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Catholic Mission  



The Church is Catholic


A summary from the Catechism of the Catholic Church


What does "catholic" mean?

The Catechism of the Catholic Church tells us that the word "catholic" means "universal." The word “universal” is understood in the sense of "in keeping with the whole." The Church is catholic in a double sense: First, the Church is catholic because Christ is present in her. Where there is Christ Jesus, there is the Catholic Church. In her subsists the fullness of Christ's body united with its head; this implies that she receives from Christ Himself, the fullness of the means of salvation. The Church believes that Christ has willed and declared the “means of our salvation” to mean: correct and complete confession of faith, full sacramental life, and ordained ministry in apostolic succession. The Church was, in this fundamental sense, catholic on the day of Pentecost and will always be so until the day of Christ’s return.


Secondly, the Church is catholic because Christ has sent her out on a mission to the whole of the human race. All are called to belong to the new People of God. This People, therefore, while remaining one and only one, is to be spread throughout the whole world and to all ages in order that the design of God's will may be fulfilled. He made human nature one in the beginning and has decreed that all his children, who were scattered, should be finally gathered together as one. The character of universality, which adorns the People of God, is a gift from the Lord himself whereby the Catholic Church ceaselessly and efficaciously seeks for the return of all humanity and all its goods, under Christ the Head in the unity of his Spirit.


Each particular Church is "catholic"

The Church of Christ is really present in all legitimately organized local groups of the faithful, which, in so far as they are united to their pastors, are also quite appropriately called Churches in the New Testament. In these Churches, the faithful are gathered together through the preaching of the Gospel of Christ, and the mystery of the Lord's Supper is celebrated. In these communities, regardless of where they exist, whether they are small or large, rich or poor, Christ is present, through whose power and influence the One, Holy, Catholic, and Apostolic Church is constituted. The phrase "particular church," which is first of all the diocese, refers to a community of the Christian faithful, in communion of faith and sacraments with their bishop, ordained in apostolic succession. These particular Churches are constituted after the model of the universal Church. It is in these particular Churches, and formed from these particular Churches, that the one and unique Catholic Church exists.


Particular Churches are fully catholic through their communion with, the Church of Rome, which presides in charity. For with this church, by reason of its pre-eminence, the whole Church, that is the faithful everywhere, must necessarily be in solidarity. Indeed, from the incarnate Word's descent to us, all Christian churches everywhere have held and hold the great Church in Rome to be their only basis and foundation since, according to the Savior's promise, the gates of hell have never prevailed against her.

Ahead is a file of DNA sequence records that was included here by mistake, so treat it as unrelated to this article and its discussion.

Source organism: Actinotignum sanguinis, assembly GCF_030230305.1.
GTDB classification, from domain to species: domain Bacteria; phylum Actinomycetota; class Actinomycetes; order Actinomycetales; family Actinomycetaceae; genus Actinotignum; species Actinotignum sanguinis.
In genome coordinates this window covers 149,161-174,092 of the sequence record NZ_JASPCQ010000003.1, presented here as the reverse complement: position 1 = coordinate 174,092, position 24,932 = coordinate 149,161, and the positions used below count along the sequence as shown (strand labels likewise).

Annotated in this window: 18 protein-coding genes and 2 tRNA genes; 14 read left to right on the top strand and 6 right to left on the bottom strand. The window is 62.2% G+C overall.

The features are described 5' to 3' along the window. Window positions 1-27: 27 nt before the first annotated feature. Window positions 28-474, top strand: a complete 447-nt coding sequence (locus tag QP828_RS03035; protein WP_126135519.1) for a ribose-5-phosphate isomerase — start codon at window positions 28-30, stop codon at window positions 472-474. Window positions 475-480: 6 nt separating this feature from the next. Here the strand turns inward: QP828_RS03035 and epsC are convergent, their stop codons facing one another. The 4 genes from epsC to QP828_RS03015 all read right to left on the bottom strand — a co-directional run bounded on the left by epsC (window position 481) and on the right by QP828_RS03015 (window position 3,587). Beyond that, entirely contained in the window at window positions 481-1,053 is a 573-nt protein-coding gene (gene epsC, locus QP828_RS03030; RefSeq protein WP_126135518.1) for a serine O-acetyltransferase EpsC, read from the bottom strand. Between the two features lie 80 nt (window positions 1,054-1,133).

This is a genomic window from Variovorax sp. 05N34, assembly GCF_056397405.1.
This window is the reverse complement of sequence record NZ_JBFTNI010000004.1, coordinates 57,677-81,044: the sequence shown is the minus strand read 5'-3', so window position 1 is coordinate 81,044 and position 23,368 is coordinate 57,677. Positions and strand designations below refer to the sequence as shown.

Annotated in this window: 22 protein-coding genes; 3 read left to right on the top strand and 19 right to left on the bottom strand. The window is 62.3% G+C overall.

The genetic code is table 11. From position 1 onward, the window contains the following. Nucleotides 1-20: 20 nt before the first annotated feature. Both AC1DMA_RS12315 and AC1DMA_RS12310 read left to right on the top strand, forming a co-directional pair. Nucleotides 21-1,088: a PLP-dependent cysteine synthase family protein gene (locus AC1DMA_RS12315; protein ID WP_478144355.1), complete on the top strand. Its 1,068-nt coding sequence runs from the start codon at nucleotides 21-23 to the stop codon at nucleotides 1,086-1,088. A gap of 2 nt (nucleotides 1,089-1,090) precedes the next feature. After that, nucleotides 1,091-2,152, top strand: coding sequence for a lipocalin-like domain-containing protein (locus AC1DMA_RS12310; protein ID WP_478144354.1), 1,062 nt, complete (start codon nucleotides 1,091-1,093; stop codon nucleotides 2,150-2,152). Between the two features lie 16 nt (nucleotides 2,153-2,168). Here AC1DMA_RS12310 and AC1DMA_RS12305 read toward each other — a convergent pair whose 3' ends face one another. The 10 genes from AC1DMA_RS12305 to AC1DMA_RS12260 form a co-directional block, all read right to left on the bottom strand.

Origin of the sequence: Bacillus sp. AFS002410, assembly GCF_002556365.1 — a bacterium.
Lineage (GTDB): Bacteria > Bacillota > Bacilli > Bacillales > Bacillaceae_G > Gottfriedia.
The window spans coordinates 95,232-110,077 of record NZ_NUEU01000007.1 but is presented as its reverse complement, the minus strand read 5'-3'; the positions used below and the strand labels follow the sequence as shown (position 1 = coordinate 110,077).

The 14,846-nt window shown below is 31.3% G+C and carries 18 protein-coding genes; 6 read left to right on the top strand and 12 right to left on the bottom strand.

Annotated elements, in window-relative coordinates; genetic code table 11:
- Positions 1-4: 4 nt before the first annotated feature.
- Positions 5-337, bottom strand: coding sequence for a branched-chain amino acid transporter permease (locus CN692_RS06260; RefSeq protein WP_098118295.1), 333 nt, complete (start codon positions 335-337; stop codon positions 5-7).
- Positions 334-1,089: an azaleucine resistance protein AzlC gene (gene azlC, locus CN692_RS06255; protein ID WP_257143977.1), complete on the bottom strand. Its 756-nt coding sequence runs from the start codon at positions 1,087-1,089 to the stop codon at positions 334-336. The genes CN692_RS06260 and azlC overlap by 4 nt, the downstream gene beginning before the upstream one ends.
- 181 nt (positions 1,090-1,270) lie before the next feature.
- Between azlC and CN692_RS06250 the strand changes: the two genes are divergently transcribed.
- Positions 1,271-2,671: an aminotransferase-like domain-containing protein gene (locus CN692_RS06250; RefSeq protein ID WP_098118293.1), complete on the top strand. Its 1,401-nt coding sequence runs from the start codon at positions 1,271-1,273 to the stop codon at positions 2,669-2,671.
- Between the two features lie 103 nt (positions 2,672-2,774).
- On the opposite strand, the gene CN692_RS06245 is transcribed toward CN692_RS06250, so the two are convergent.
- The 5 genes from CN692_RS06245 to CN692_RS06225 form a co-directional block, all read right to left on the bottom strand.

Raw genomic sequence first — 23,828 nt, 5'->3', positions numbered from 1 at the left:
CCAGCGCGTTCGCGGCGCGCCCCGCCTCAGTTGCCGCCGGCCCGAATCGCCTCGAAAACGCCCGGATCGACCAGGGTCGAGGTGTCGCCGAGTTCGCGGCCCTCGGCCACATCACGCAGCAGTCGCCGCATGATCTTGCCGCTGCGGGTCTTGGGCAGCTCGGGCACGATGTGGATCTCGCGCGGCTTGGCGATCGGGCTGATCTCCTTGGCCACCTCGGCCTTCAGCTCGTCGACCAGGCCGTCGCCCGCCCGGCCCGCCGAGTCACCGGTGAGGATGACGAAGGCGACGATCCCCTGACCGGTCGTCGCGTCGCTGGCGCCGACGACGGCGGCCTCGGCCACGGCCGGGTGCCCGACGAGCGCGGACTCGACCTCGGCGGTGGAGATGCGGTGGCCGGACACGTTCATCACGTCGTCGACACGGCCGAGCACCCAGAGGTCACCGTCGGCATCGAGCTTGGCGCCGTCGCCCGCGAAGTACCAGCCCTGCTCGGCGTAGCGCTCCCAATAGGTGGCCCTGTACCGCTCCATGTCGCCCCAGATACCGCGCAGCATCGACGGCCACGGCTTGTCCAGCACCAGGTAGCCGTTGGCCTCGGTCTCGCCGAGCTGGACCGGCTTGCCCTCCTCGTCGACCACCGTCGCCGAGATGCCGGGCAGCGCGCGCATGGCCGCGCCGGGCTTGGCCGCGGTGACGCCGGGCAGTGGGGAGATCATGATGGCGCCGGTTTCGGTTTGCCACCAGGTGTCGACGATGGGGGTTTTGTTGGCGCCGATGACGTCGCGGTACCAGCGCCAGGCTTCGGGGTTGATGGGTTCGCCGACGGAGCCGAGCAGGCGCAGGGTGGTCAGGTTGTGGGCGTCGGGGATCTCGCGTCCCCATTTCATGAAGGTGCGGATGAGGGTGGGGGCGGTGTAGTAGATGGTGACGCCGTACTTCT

We must be very careful not to conceive of the universal Church as the simple sum, or federation, of essentially different particular churches. In the mind of the Lord, the Church is universal by vocation and mission, but when she puts down her roots in a variety of cultural, social, and human terrains, she takes on different external expressions and appearances in each part of the world. The rich variety of ecclesiastical disciplines, liturgical rites, and theological and spiritual heritages, proper to the local churches, unified in a common effort, shows all the more resplendently the catholicity of the undivided Church.


Who belongs to the Catholic Church?

All are called to this catholic unity of the People of God. And to it, in different ways, belong the Catholic faithful, others who believe in Christ, and finally all Humanity, called by God's grace to salvation. Fully incorporated into the society of the Church are those who, possessing the Spirit of Christ, and accept all the means of salvation given to the Church. This includes the Churches entire organization. Further, those who, by the bonds constituted by the profession of faith, the sacraments, ecclesiastical government, and communion, are joined in the visible structure of the Church of Christ, who rules her through the Supreme Pontiff and the bishops. In terms of personal salvation, it is not enough to be incorporated into the Church, one must also persevere in charity. Those who remain in the bosom of the Church, live and work as part of her body, believe and understand with her mind, act with her spirit and love with her heart.


The Church knows that she is joined, in many ways, to the baptized, who are honored by the name of Christian, but do not profess the Catholic faith in its entirety, or have not preserved unity or communion under the successor of Peter. Those who believe in Christ, and have been properly baptized, share in an imperfect communion with the Catholic Church. With the Orthodox Churches, this communion is so profound that it lacks little to attain the fullness that would permit a common celebration of the Lord's Eucharist.


(Catechism of the Catholic Church - 307, 308, 309, 310, 311, 312, 313, 314, 315, 316, 317, 318, 319, 320, 321, 322, 323, 324, 771, 795, 811, 814, 815, 815, 816, 818, 830, 831, 831, 832, 833, 834, 835, 836, 837, 838, 882, 882, 886, 1202, 1271, 1369)


Summarized by Rev. E. C. Tozzi


Works Cited

Catechism of the Catholic Church. Washington, DC: United States Catholic Conference, 1994.